We find significant differences in the ability to communicate across our customer population, which affects conversion effectiveness.

Conversions affect employees in a variety of ways. Companies demonstrating maturity in this capability are using new platforms, working on new schedules, working on new schedules, and often reporting within newly configured team structures.

Where we see communication problems, companies are often doing a bad job of explaining new landscapes and helping employees adjust to new expectations. A commitment to leadership to create awareness and a meaningful understanding of change will help prepare and enable employees for the next stage of the transformation journey.

Companies with effective communication strategies understand that communication is important not only as a process to update about changes but also to celebrate individual and team achievements. This can be done through internal channels such as collaborative communication platforms, newsletters and internal recognition. It also helps to use external channels like social media and LinkedIn to promote success.

Often by celebrating achievement and innovation, you reinforce role-model behavior and develop grassroots momentum for change initiatives.

Strategies and planning: Manage risk and build flexibility through inheritance planning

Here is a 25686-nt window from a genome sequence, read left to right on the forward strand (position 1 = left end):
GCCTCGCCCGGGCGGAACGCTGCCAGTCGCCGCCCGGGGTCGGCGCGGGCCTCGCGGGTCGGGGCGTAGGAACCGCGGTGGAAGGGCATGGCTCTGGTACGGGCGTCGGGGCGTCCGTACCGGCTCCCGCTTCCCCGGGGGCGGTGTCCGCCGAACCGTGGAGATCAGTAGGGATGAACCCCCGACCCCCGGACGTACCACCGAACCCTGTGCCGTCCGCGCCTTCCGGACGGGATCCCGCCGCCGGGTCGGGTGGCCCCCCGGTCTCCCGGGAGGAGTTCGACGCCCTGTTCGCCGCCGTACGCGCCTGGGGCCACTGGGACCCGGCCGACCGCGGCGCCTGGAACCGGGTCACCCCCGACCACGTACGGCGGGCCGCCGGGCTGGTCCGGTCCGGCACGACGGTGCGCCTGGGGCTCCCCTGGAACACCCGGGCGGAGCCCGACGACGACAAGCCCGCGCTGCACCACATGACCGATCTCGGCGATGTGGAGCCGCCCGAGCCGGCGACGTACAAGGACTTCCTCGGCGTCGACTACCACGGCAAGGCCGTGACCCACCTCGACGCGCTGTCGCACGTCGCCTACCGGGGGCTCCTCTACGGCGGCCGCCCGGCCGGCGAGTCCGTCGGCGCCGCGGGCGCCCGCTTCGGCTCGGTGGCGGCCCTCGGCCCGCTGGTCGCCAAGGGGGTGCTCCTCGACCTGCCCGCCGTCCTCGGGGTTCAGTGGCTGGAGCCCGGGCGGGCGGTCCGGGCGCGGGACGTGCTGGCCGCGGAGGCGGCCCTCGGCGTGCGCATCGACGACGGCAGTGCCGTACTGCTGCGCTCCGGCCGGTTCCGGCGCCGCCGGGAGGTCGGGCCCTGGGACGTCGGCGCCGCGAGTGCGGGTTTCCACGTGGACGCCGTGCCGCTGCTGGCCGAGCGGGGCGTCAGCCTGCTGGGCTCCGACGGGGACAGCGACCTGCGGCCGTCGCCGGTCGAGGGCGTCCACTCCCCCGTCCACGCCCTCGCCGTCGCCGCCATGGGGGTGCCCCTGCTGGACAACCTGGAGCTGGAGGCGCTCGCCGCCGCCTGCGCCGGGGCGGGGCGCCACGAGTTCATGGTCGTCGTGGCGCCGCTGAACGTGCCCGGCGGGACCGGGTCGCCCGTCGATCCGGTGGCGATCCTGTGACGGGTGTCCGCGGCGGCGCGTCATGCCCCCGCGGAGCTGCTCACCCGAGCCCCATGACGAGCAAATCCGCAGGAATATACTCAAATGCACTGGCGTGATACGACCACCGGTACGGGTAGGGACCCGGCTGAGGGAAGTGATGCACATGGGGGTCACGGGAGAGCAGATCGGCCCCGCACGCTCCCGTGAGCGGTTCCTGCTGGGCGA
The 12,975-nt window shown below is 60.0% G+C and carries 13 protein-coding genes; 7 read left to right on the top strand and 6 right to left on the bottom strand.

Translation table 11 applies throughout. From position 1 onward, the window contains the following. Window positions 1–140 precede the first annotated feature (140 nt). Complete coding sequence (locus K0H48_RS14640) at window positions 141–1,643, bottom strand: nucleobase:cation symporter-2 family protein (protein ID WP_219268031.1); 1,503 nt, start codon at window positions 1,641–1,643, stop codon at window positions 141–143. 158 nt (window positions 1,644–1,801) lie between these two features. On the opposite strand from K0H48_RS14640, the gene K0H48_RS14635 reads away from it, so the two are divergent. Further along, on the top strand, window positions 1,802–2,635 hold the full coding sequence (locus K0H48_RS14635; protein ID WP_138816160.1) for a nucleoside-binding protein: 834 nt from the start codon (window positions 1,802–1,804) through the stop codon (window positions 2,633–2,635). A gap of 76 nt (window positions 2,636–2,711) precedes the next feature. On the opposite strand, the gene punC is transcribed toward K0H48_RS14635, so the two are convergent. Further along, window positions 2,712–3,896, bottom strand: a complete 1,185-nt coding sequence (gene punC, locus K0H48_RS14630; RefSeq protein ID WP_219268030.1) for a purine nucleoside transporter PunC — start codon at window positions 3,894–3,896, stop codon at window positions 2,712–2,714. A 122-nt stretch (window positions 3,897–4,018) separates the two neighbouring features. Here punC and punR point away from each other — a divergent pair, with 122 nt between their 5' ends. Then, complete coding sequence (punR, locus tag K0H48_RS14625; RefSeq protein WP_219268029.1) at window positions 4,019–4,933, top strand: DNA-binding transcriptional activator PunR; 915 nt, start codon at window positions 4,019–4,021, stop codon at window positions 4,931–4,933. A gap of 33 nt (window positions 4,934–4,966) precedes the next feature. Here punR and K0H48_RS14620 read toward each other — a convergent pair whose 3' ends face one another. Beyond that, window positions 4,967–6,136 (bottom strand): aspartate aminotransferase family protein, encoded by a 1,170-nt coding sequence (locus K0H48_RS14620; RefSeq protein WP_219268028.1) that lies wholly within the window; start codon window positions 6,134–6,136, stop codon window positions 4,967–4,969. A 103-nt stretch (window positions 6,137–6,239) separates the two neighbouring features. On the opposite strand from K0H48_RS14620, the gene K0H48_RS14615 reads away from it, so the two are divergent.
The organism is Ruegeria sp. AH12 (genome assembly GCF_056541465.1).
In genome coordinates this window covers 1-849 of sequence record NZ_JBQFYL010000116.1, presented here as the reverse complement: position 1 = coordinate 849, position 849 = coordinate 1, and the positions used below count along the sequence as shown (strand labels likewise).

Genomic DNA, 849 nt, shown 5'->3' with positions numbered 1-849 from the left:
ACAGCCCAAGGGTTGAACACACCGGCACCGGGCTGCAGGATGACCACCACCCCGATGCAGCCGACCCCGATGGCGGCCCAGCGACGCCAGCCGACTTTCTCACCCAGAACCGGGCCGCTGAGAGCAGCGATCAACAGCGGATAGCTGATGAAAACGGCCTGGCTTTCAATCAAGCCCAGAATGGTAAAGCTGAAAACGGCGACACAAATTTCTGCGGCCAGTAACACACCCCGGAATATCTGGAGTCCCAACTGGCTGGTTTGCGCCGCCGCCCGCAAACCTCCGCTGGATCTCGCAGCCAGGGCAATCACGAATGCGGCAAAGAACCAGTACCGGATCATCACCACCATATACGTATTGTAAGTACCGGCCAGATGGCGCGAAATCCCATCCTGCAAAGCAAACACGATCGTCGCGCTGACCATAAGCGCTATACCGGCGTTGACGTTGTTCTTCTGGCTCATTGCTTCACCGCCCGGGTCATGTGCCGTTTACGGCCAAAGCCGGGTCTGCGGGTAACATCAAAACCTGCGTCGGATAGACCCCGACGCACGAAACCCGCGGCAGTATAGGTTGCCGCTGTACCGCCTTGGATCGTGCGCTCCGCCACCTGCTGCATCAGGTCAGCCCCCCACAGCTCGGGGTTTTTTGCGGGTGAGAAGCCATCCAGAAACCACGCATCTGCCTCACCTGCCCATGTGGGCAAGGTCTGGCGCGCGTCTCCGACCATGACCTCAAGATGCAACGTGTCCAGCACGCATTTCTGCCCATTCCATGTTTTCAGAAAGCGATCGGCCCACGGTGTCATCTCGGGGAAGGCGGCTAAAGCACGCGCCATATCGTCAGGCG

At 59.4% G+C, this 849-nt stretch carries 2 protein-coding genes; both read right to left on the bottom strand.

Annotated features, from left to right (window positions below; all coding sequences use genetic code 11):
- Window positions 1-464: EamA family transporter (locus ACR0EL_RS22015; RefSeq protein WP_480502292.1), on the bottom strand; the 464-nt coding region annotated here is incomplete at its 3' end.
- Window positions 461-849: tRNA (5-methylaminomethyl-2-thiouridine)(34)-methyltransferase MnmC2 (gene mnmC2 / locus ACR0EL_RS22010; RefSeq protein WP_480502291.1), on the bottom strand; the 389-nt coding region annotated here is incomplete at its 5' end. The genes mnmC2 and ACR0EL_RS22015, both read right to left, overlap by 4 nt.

While all the work agencies did to retain employees with a key role for the success of the transformation, the employees still left. They can make personal choices that have nothing to do with their company’s commitment. So, what if a key director or a group of critically important programmers chooses to take on another job? Is the transformation of the company damaged?

Within our customer population, leaders and individuals with disadvantages differ significantly in how they manage inheritance plans. Backward people do not understand the risks associated with their human capital and they often do not create legacy plans to exit important IT roles. Without this plan, business and IT activities could be disrupted.

The first step in dealing with this situation is to realize the skills and competencies you have throughout your organization. Prepare a risk assessment that evaluates the impact on performance and business continuity if someone important leaves. From risk assessment, you can create a legacy plan and install a cross-training plan to back up skill levels in key areas within the organization.

Leaders often go one step further. There is a deep awareness of where these important roles of advanced organizations with highly effective talent planning lie in new practices. They set up arrangements to identify and reward top performers in these important areas.